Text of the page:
5 things I learned at the NEC Talent Pipeline Event

 |   Aimee Sprung

A few weeks ago I was part of a terrific panel of speakers convened by the New England Council for a Talent Pipeline Forum. Jamie Merisotis of the Lumina Foundation delivered a keynote address highlighting his new book, America Needs Talent.

This is a topic of great interest to me and Microsoft as we are facing a shortage of talent with Computer Science and Programming skills.  According to code.org, in Massachusetts there are currently 21,665 open computing jobs (3.2x the state average demand rate) but only 1,334 computer science graduates.  Through support of Hour of Code, Coder Dojo, TEALS and more, Microsoft is working trying to innovate in this space and think about new ways to encourage students to pursue education and careers in technology.

In our conversation, my fellow panelists made me aware of a few programs that could also help to address this talent shortage.  Here is what I learned from the panel:

  • Jamie Merisotis, Author and CEO of Lumina Foundation
    With falling wages and rising inequality, persistent unemployment, failing schools, and broken cities, have America’s best days come and gone? In America Needs Talent, Jamie Merisotis, a globally recognized leader in philanthropy, higher education, and public policy, explains why talent is needed to usher in a new era of innovation and success, and why deliberate choices must be made by government, the private sector, education, and individuals to grow talent in America.


  • Julian Alssid, Chief Workforce Strategist, College for America at Southern New Hampshire University
    College for America is an accredited, nonprofit college dedicated to making a college degree achievable for every working adult: flexibly scheduled, uniquely applicable, competency-based education for just $2,500 a year (or less).


  • Dr. Carla Brodley, Dean of the College of Computer and Information Science, Northeastern University
    As career goals can shift and interests expand, new opportunities arise, industries change, and technology advances. Whether your undergraduate degree was in the sciences or liberal arts, and whether you’re a recent college graduate or an experienced professional, ALIGN offers you a transition into some of the most dynamic industries across the globe. Our one-of-a-kind ALIGN (Accelerated Link to Industry through Northeastern’s Global Network) master’s degree programs provide you with the knowledge and experience necessary to shift your career into this high-demand field.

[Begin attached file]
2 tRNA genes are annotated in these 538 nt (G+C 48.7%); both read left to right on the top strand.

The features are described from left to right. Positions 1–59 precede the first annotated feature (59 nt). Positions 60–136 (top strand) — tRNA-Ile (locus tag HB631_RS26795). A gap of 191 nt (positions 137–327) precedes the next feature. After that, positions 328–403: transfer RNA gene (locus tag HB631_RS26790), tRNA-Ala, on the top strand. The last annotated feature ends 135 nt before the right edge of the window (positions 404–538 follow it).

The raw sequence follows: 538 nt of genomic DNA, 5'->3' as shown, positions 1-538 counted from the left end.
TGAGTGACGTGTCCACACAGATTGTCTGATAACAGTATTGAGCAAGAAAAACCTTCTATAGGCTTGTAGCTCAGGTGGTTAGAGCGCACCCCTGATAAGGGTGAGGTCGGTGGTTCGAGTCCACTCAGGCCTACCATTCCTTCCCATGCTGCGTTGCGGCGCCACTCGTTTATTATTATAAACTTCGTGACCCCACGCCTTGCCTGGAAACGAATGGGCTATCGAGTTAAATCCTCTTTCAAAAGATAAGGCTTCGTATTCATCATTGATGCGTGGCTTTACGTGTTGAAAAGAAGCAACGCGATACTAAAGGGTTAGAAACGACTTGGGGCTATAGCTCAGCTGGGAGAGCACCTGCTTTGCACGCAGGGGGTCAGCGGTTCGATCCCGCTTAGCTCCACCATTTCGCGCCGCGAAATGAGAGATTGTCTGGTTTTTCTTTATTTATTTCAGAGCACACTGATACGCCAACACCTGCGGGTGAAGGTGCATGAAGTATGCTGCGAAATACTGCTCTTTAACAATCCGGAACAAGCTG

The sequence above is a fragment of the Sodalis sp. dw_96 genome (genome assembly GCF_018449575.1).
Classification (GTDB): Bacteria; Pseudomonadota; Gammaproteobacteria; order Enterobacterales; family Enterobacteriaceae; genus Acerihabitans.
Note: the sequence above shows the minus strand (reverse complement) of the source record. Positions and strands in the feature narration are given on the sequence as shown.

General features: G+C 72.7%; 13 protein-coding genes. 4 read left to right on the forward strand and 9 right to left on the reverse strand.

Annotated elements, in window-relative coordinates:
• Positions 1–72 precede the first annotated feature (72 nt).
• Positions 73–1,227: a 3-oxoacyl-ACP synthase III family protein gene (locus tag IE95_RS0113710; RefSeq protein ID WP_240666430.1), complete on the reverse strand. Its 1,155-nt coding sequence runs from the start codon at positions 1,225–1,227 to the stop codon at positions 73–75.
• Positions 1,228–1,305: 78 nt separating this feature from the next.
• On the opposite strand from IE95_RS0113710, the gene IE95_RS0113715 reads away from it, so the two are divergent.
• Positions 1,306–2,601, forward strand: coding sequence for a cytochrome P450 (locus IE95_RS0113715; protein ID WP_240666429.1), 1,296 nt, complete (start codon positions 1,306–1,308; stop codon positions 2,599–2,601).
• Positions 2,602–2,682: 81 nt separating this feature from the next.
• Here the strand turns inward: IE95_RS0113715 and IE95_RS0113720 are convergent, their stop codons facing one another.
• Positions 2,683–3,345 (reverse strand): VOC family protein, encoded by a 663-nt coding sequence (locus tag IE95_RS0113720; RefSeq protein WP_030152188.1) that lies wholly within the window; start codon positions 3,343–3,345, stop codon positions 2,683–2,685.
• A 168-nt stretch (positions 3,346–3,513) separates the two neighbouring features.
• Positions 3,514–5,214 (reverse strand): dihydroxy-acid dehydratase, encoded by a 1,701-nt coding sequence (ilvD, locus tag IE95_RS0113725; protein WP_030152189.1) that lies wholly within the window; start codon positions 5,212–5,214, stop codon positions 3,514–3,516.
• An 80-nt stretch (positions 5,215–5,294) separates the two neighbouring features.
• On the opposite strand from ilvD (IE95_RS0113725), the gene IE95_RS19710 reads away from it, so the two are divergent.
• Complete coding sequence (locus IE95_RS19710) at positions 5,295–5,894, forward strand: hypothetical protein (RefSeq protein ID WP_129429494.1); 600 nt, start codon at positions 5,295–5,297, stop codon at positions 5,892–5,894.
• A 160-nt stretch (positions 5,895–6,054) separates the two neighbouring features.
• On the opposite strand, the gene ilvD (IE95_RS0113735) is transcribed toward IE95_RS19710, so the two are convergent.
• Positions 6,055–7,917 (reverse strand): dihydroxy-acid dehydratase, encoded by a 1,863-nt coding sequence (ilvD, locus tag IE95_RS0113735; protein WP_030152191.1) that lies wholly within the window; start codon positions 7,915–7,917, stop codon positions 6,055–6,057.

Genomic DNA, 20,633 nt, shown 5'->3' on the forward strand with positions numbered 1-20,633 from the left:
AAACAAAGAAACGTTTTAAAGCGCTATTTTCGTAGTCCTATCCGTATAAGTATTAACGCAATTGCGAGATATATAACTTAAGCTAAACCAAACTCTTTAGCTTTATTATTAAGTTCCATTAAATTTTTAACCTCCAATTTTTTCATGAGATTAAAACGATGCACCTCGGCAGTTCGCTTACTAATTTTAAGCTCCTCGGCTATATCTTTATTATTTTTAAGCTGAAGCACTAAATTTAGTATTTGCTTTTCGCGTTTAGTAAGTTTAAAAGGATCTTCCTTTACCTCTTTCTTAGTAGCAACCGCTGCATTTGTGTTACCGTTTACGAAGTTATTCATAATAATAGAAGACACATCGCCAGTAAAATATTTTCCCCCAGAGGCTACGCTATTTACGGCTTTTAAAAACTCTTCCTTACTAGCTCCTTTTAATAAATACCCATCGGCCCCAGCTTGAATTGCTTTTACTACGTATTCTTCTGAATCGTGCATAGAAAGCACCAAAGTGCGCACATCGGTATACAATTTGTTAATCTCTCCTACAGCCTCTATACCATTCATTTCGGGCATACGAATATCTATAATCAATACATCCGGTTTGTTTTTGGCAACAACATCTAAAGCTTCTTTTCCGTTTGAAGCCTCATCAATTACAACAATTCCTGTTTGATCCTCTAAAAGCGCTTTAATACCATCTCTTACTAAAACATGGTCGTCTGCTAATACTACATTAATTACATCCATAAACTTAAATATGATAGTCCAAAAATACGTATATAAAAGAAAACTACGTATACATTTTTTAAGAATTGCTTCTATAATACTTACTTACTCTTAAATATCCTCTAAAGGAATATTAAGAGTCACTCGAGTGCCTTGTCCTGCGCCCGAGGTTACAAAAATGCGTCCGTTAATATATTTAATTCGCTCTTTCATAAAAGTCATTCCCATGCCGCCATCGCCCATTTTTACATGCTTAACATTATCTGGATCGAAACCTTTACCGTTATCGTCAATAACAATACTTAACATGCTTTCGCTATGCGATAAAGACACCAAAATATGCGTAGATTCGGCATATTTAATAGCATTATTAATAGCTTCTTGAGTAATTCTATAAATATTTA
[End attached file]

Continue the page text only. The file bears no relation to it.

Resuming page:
• Cathleen Finn, IBM Corporate Citizenship and Corporate Affairs, New England Manager
    Now serving four classes of students, P-TECH continues to chart new territory in the reform of secondary and postsecondary education in the United States. As the first school in the nation that connects high school, college, and the world of work through college and industry partnerships, we are pioneering a new vision for college and career readiness and success. With a unique 9-14 model, the goal for our diverse, unscreened student population is 100% completion of an associate degree within six years.


  • Dr. Karen Wosczyna-Birch, Director of Connecticut Community Colleges’ College of Technology and Executive Director of the Center for Next Generation Manufacturing
    The Center for Next Generation Manufacturing creates a seamless pathway, with no barriers or loss of earned credits, for students transitioning from a two-year college to a four-year program at partnering colleges and universities. The center is directed by the Connecticut College of technology, which itself is an online learning platform serving all 12 of Connecticut’s Community Colleges. The Center identifies skills and practices in the manufacturing sector and ties curriculum directly to the needs of industry in order for students to be prepared to enter the workforce or continue to their education and learn the skills that Connecticut employers value.


In his welcome remarks, Jim Brett of the New England Council also highlighted a recently released report on Advanced Manufacturing and referenced the opportunity for talent in this field as well.

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Aimee Sprung
Aimee Sprung

To keep up with Aimee you need to be up early. Like 5 AM early. Then you have to squeeze in Crossfit, grow STEM education programs, collaborate with community leaders and still keep up with her family - 2 boys require high energy. Or you can hit the snooze and sleep soundly knowing Aimee has that all covered.